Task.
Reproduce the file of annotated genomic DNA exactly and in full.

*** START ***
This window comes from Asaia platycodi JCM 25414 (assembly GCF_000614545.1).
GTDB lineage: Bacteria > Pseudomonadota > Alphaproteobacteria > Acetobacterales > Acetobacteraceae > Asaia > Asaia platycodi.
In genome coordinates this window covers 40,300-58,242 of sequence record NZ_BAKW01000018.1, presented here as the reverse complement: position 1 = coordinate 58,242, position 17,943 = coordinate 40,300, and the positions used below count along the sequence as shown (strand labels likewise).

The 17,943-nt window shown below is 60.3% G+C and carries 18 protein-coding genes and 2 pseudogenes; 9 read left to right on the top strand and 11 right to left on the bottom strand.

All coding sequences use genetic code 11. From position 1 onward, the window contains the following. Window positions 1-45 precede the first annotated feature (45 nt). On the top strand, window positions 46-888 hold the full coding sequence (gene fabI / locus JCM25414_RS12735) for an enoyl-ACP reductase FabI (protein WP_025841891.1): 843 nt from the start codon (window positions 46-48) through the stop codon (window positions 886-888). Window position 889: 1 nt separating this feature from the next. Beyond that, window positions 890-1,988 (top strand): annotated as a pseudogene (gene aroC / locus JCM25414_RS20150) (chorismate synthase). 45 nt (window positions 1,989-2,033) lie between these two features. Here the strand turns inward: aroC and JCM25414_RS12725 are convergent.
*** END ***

This window comes from Asaia platycodi JCM 25414 (assembly GCF_000614545.1).
GTDB lineage: Bacteria > Pseudomonadota > Alphaproteobacteria > Acetobacterales > Acetobacteraceae > Asaia > Asaia platycodi.
In genome coordinates this window covers 40,300-58,242 of sequence record NZ_BAKW01000018.1, presented here as the reverse complement: position 1 = coordinate 58,242, position 17,943 = coordinate 40,300, and the positions used below count along the sequence as shown (strand labels likewise).

The 17,943-nt window shown below is 60.3% G+C and carries 18 protein-coding genes and 2 pseudogenes; 9 read left to right on the top strand and 11 right to left on the bottom strand.

All coding sequences use genetic code 11. From position 1 onward, the window contains the following. Window positions 1-45 precede the first annotated feature (45 nt). On the top strand, window positions 46-888 hold the full coding sequence (gene fabI / locus JCM25414_RS12735) for an enoyl-ACP reductase FabI (protein WP_025841891.1): 843 nt from the start codon (window positions 46-48) through the stop codon (window positions 886-888). Window position 889: 1 nt separating this feature from the next. Beyond that, window positions 890-1,988 (top strand): annotated as a pseudogene (gene aroC / locus JCM25414_RS20150) (chorismate synthase). 45 nt (window positions 1,989-2,033) lie between these two features. Here the strand turns inward: aroC and JCM25414_RS12725 are convergent.